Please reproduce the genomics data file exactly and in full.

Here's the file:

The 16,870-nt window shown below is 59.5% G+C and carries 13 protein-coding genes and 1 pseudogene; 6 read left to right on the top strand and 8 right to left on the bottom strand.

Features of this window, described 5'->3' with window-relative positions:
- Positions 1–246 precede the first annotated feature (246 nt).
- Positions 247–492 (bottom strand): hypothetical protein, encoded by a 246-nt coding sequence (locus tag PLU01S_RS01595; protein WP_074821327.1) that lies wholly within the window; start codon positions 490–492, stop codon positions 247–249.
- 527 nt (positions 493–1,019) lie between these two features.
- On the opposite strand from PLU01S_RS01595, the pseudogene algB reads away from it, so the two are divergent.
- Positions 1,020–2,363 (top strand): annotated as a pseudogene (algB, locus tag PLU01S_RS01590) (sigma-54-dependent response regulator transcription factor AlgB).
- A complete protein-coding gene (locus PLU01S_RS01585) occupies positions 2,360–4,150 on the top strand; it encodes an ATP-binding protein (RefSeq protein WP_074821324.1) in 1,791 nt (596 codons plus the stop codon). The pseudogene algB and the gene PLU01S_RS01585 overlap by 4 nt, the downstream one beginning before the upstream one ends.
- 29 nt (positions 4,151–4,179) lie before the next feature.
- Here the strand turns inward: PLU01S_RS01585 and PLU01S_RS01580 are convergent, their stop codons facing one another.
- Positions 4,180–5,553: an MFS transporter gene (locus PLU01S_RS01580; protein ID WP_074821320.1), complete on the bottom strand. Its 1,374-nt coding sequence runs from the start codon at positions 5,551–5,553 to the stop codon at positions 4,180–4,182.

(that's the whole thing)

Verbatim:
The 16,870-nt window shown below is 59.5% G+C and carries 13 protein-coding genes and 1 pseudogene; 6 read left to right on the top strand and 8 right to left on the bottom strand.

Features of this window, described 5'->3' with window-relative positions:
- Positions 1–246 precede the first annotated feature (246 nt).
- Positions 247–492 (bottom strand): hypothetical protein, encoded by a 246-nt coding sequence (locus tag PLU01S_RS01595; protein WP_074821327.1) that lies wholly within the window; start codon positions 490–492, stop codon positions 247–249.
- 527 nt (positions 493–1,019) lie between these two features.
- On the opposite strand from PLU01S_RS01595, the pseudogene algB reads away from it, so the two are divergent.
- Positions 1,020–2,363 (top strand): annotated as a pseudogene (algB, locus tag PLU01S_RS01590) (sigma-54-dependent response regulator transcription factor AlgB).
- A complete protein-coding gene (locus PLU01S_RS01585) occupies positions 2,360–4,150 on the top strand; it encodes an ATP-binding protein (RefSeq protein WP_074821324.1) in 1,791 nt (596 codons plus the stop codon). The pseudogene algB and the gene PLU01S_RS01585 overlap by 4 nt, the downstream one beginning before the upstream one ends.
- 29 nt (positions 4,151–4,179) lie before the next feature.
- Here the strand turns inward: PLU01S_RS01585 and PLU01S_RS01580 are convergent, their stop codons facing one another.
- Positions 4,180–5,553: an MFS transporter gene (locus PLU01S_RS01580; protein ID WP_074821320.1), complete on the bottom strand. Its 1,374-nt coding sequence runs from the start codon at positions 5,551–5,553 to the stop codon at positions 4,180–4,182.